“No Symptom is Too Small”: Mental Health Resources for Students Adjusting to Back-to-School – Bemidji Pioneer
BEMIDJI — Going to college can be a stressful experience for anyone, as students are faced with a new environment, new people, and a surprisingly long list of new expectations and responsibilities.
While this can be exciting, it can also leave students feeling overwhelmed, anxious, and depressed.
Often away from home and their former support systems, it is not uncommon for students to have mental health issues and these issues are on the rise.
That’s where services like Bemidji State University’s Student Health and Counseling Services come in, which provides students with resources and support to help improve their mental health.
A recent study, part of the Healthy Minds Network which analyzes trends in mental health among college populations, found that approximately 60% of past year students met criteria for one or more mental health issues. Mental Health. This is an increase of almost 50% since the start of the study in 2013.
“As students return to school, we know there is an increase in anxiety,” said Kirsten Craft, clinical lead and behavioral health specialist at Sanford Health. “Being away from family is stressful, especially for new students.”
Now, alongside the usual adjustments, students across the country have also faced the added stressors of the COVID-19 pandemic over the past two years.
“The volumes (of mental health calls) have increased dramatically since the pandemic,” Craft said, “and now as we go further, reintegrating into communities and what people were doing before increases some of those anxieties. “
For students in particular, the past two years have been unusual. The sudden transition to online learning, and now back to in-person classes, has left many students facing additional and unexpected stress.
“There are the typical challenges, but now this group of students have had this period of time with online learning. Now they are in the middle of two transitions: back in person and going to college,” said Jennifer Fraik, nurse practitioner at BSU.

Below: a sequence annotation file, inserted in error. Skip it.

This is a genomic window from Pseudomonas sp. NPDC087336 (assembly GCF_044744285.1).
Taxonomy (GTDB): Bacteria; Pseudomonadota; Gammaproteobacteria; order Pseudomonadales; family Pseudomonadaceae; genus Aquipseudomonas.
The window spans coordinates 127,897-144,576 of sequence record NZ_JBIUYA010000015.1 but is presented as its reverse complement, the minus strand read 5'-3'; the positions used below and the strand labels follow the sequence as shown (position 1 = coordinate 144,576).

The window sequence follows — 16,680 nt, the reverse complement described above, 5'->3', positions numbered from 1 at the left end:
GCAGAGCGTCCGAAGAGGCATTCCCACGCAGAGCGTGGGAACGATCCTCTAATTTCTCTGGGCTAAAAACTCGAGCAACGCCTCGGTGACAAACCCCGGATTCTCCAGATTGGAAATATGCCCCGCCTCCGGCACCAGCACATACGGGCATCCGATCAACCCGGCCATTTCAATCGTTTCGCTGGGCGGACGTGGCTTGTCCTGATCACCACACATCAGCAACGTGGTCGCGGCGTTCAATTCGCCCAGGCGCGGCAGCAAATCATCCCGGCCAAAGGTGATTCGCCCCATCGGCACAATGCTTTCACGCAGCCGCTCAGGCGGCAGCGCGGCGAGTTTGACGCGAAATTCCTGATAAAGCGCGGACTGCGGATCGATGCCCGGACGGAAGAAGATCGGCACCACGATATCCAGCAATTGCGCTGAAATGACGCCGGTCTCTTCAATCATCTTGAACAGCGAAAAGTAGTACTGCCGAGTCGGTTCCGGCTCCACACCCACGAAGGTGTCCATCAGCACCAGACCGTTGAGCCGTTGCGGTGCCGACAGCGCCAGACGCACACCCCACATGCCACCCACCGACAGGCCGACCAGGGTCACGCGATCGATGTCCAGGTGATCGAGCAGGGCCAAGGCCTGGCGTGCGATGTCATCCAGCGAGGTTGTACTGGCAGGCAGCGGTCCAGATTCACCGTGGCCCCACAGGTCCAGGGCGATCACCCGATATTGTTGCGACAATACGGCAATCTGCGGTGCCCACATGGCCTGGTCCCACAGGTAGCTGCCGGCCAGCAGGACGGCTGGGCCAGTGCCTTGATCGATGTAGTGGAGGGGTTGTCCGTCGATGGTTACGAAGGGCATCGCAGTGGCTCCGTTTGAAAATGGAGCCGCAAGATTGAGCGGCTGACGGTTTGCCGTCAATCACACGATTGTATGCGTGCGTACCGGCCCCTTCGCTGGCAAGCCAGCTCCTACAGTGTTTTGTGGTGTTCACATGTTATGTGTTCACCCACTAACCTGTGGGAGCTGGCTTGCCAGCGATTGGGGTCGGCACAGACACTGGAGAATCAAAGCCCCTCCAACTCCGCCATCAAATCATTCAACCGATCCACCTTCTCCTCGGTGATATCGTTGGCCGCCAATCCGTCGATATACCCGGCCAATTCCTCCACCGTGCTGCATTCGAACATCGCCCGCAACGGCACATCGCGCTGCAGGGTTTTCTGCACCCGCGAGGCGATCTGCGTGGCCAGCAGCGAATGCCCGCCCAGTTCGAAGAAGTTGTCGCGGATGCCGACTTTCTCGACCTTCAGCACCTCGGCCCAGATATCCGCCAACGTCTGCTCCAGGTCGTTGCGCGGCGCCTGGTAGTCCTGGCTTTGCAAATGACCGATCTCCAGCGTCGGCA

BSU, which participated in the Healthy Minds Network survey thanks to the work of associate psychology professor Dr. Sarah Cronin, now has its own numbers for student mental health.
Among BSU’s only students in 2021, 32% tested positive on a screening for anxiety and 37% tested positive for depression, while 49% received at some point in their life a mental health diagnosis.
With numbers like these rising, the importance of discussing mental health with students and providing them with access to resources and treatment has also increased.
“Huge adjustments can bring out bigger stressors, and those stressors can trigger more mental health symptoms than normal,” said Amanda Gartner, mental health counselor at BSU. “We are really pushing to de-stigmatize mental health. Everyone is welcome (to ask for help), no symptom is too small.
Signs someone might be struggling
It is essential to recognize the potential signs of mental health problems, but it is important to remember that mental health presents differently in each individual. Something unusual for one person may be typical for another.
“It’s so individual, each person presents different things,” Fraik explained. “Some people have body symptoms and come to me for lack of appetite, stomach pain, inability to eat or sleep.”
Sometimes when a student approaches Fraik with these concerns, the conversation begins to uncover causes that may be more related to the student’s mental health.